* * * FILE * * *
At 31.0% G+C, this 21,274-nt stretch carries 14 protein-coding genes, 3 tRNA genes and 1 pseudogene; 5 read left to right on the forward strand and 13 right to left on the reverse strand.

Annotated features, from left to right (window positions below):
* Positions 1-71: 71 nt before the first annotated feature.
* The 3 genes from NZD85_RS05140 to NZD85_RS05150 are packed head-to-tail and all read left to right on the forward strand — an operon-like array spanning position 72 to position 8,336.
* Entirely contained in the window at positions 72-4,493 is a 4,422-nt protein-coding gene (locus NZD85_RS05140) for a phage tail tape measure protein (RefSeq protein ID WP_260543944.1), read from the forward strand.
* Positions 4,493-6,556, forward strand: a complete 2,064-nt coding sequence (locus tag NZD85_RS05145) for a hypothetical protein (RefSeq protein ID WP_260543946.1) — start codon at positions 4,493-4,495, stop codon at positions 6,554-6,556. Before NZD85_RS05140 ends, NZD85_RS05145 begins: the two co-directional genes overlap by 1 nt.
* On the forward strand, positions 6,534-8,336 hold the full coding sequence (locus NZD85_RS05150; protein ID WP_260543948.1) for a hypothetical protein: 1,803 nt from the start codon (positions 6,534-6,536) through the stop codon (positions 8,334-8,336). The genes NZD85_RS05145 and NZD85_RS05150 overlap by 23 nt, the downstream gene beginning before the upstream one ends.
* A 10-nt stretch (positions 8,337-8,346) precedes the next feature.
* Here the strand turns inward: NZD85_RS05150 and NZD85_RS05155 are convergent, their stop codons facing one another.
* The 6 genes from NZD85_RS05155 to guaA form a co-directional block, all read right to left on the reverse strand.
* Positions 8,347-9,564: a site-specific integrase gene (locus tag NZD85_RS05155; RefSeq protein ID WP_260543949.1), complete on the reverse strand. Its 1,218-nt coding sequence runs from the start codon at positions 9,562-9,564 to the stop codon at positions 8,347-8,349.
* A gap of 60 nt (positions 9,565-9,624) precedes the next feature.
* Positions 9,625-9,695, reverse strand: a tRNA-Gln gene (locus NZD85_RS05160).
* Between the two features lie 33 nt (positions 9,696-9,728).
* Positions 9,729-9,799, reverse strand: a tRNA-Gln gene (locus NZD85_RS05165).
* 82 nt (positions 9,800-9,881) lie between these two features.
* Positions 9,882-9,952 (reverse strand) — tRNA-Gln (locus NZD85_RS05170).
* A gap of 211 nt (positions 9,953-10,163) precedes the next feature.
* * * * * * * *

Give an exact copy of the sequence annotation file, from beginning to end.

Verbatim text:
At 31.0% G+C, this 21,274-nt stretch carries 14 protein-coding genes, 3 tRNA genes and 1 pseudogene; 5 read left to right on the forward strand and 13 right to left on the reverse strand.

Annotated features, from left to right (window positions below):
* Positions 1-71: 71 nt before the first annotated feature.
* The 3 genes from NZD85_RS05140 to NZD85_RS05150 are packed head-to-tail and all read left to right on the forward strand — an operon-like array spanning position 72 to position 8,336.
* Entirely contained in the window at positions 72-4,493 is a 4,422-nt protein-coding gene (locus NZD85_RS05140) for a phage tail tape measure protein (RefSeq protein ID WP_260543944.1), read from the forward strand.
* Positions 4,493-6,556, forward strand: a complete 2,064-nt coding sequence (locus tag NZD85_RS05145) for a hypothetical protein (RefSeq protein ID WP_260543946.1) — start codon at positions 4,493-4,495, stop codon at positions 6,554-6,556. Before NZD85_RS05140 ends, NZD85_RS05145 begins: the two co-directional genes overlap by 1 nt.
* On the forward strand, positions 6,534-8,336 hold the full coding sequence (locus NZD85_RS05150; protein ID WP_260543948.1) for a hypothetical protein: 1,803 nt from the start codon (positions 6,534-6,536) through the stop codon (positions 8,334-8,336). The genes NZD85_RS05145 and NZD85_RS05150 overlap by 23 nt, the downstream gene beginning before the upstream one ends.
* A 10-nt stretch (positions 8,337-8,346) precedes the next feature.
* Here the strand turns inward: NZD85_RS05150 and NZD85_RS05155 are convergent, their stop codons facing one another.
* The 6 genes from NZD85_RS05155 to guaA form a co-directional block, all read right to left on the reverse strand.
* Positions 8,347-9,564: a site-specific integrase gene (locus tag NZD85_RS05155; RefSeq protein ID WP_260543949.1), complete on the reverse strand. Its 1,218-nt coding sequence runs from the start codon at positions 9,562-9,564 to the stop codon at positions 8,347-8,349.
* A gap of 60 nt (positions 9,565-9,624) precedes the next feature.
* Positions 9,625-9,695, reverse strand: a tRNA-Gln gene (locus NZD85_RS05160).
* Between the two features lie 33 nt (positions 9,696-9,728).
* Positions 9,729-9,799, reverse strand: a tRNA-Gln gene (locus NZD85_RS05165).
* 82 nt (positions 9,800-9,881) lie between these two features.
* Positions 9,882-9,952 (reverse strand) — tRNA-Gln (locus NZD85_RS05170).
* A gap of 211 nt (positions 9,953-10,163) precedes the next feature.